59: Pubalgia

Published on 22/05/2015 by admin

Filed under Physical Medicine and Rehabilitation

Last modified 22/05/2015

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Atul T. Patel, MD, MHSA


Athletic hernia

Athletic pubalgia

Gilmore’s groin

Gracilis syndrome

Groin pain

Groin pull

Groin strain

Osteitis pubis

Pectineus syndrome

Sports hernia

ICD-9 Codes

727.09  Adductor tendinitis

959.19  Groin injury

789.00  Groin pain

848.8   Groin strain

848.8   Ilioinguinal strain

848.8   Inguinal muscle strain

733.5   Osteitis pubis

ICD-10 Codes

M77.9  Tendinitis NOS

S39.91  Groin injury (abdomen)

Use seventh character for the episode of care

R10.30   Groin pain (lower abdomen)

S39.011  Groin strain (abdominal muscle)

S39.011  Ilioinguinal strain (abdominal muscle)

S39.011  Inguinal muscle strain (abdominal muscle)

M85.38    Osteitis, other sites


Although there is no universally accepted definition of this condition, pubalgia is pain in the groin area that is due to musculoskeletal causes. Despite the prevalence of the condition, the literature is filled with varying causes, anatomy involved, and terminology. Pubalgia usually refers to pain in the groin or lower abdominal area, typically in athletes who engage in activities involving repetitive sprinting, kicking, or twisting movements. Most of the published studies include athletes involved in soccer, rugby, ice hockey, running, or football. It is typically a multifactorial condition initially thought to be due to weakness of the posterior wall of the inguinal canal (Fig. 59.1). These patients have no obvious hernias or symptoms, such as numbness, clicking, a lump, or dysuria, to suggest other causes. However, medical causes need to be considered and recognized before it is concluded that the pain is due to a musculoskeletal cause [1,2]. The majority of the conditions resulting in chronic groin pain in athletes are musculoskeletal in origin [3,4]. There is ample evidence that this condition is much more common in amateur and professional athletes than in the general population [57].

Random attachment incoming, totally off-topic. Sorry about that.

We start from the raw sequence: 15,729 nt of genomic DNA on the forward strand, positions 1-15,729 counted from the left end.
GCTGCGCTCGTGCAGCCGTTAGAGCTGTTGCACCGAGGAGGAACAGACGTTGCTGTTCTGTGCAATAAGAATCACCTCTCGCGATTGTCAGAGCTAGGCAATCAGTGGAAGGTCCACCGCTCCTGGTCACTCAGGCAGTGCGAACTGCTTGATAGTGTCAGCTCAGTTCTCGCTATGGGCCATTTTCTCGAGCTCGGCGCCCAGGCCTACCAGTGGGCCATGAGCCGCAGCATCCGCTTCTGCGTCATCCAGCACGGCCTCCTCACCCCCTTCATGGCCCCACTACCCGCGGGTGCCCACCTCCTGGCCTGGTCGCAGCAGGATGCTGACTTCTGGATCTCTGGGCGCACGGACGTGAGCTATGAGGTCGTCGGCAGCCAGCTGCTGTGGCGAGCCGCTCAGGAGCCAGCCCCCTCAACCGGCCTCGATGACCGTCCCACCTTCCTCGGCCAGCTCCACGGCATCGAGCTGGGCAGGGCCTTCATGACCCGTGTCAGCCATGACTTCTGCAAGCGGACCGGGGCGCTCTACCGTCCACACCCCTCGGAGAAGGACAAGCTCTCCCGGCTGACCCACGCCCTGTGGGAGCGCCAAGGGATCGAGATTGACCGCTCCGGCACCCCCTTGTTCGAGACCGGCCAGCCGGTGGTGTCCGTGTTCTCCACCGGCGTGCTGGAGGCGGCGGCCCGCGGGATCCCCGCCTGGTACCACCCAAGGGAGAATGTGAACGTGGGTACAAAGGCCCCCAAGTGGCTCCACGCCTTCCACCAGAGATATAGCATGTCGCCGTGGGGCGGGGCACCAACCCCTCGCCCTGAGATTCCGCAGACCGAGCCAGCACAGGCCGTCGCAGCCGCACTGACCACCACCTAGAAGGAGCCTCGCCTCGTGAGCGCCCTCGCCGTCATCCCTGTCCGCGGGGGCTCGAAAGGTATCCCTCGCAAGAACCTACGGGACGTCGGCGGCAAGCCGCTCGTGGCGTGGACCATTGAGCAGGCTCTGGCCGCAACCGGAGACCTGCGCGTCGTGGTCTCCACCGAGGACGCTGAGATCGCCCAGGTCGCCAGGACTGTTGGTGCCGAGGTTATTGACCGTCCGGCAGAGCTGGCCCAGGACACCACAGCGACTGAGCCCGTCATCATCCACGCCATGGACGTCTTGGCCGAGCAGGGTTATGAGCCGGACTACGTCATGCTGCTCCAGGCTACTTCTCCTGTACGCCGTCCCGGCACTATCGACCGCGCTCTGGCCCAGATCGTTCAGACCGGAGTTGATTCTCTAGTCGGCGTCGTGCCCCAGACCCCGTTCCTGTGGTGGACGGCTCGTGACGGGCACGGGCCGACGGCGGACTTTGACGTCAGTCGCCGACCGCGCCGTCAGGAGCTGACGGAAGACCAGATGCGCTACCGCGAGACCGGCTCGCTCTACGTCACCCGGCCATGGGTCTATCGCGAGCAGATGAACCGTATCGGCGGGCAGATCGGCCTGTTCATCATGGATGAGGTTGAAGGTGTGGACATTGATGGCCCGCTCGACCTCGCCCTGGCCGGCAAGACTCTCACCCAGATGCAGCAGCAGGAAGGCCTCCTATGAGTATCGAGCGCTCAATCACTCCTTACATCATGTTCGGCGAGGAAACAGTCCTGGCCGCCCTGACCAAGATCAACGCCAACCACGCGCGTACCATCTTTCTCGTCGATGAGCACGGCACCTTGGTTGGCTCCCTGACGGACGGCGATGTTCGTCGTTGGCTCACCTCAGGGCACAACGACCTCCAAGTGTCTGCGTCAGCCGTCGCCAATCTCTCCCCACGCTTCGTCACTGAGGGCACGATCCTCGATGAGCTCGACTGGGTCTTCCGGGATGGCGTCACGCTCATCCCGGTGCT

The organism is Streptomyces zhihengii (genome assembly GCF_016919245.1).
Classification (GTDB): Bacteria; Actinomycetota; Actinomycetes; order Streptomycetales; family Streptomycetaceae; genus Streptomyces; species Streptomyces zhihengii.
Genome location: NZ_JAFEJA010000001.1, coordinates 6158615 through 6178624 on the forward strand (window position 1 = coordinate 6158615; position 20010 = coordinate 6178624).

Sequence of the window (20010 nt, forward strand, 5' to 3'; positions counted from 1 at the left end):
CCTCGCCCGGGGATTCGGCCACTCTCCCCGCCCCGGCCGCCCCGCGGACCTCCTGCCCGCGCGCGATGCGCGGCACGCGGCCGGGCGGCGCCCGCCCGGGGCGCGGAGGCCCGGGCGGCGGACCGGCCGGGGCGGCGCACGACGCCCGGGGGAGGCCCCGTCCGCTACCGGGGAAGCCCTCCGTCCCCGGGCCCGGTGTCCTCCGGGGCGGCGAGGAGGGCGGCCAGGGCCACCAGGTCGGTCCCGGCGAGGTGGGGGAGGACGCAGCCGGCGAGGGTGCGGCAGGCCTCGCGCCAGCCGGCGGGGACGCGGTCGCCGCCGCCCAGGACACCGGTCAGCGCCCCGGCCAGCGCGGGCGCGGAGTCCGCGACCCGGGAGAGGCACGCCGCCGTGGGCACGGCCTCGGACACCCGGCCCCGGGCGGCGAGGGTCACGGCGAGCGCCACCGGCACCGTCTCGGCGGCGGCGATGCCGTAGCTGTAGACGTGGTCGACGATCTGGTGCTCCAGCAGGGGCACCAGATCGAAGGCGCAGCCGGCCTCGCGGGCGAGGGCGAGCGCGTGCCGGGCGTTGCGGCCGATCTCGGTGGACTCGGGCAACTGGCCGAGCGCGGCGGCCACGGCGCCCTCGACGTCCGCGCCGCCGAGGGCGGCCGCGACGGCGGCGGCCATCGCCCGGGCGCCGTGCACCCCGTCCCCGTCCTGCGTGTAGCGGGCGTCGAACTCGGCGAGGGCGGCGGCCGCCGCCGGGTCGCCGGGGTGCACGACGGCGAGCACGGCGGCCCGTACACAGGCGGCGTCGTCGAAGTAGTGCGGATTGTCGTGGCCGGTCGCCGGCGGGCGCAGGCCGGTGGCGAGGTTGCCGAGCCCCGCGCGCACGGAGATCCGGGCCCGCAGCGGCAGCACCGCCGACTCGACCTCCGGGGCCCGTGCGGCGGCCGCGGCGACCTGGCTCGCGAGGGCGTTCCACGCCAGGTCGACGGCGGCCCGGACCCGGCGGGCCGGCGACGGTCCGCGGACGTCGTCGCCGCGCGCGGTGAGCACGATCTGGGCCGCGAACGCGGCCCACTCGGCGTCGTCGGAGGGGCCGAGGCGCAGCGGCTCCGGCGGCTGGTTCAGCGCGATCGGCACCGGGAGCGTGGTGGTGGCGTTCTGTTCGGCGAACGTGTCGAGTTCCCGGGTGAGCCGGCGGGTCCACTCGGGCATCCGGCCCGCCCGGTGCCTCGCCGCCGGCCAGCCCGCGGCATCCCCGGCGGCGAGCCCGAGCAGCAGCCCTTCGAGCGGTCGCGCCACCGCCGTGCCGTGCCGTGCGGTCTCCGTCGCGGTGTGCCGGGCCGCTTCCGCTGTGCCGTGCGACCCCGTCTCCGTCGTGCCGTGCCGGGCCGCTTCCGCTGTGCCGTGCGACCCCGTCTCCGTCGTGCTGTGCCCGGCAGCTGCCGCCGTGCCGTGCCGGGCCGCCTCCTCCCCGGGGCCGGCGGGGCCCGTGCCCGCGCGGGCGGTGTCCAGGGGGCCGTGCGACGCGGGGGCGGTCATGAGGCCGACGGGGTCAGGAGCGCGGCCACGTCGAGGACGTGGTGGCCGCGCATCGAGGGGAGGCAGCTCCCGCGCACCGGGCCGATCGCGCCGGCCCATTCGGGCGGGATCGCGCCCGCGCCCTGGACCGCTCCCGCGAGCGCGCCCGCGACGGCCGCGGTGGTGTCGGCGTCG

FIGURE 59.1 The anatomic layers of the groin showing the various muscles and other structures. The rectus abdominis is seen medially. (From Drake R. Gray’s Atlas of Anatomy. New York, Churchill Livingstone, 2008.)


The symptoms are often vague and diffuse and in the area of the lower abdomen, groin, or medial thigh. The pain is often insidious in onset and a chronic aching type [8]. Most athletes cannot remember how or when the pain started. The symptoms are worse during and after strenuous activity and exacerbated by an increase in abdominal pressure, such as coughing or sneezing. The pain may limit the ability to stand or to sit. In men, the pain can radiate into the testicle on the involved side and to the surrounding areas of the abdomen and lower back. Women may complain of a dull ache in the groin aggravated by physical exertion or intermittent neurologic pain in the distribution of the ilioinguinal nerve [9].

Physical Examination

The findings on examination can be tenderness in the area of the pubic symphysis [10,11] and pain on contraction of the hip flexors, hip adductors, or abdominal muscles [12]. Pain and tenderness at the external inguinal ring without a frank lump may be associated with pubalgia, but the presence of a lump would indicate an inguinal hernia [13]. Tenderness and dilation of the external inguinal ring can be found in up to 94% of patients with an athletic hernia [14

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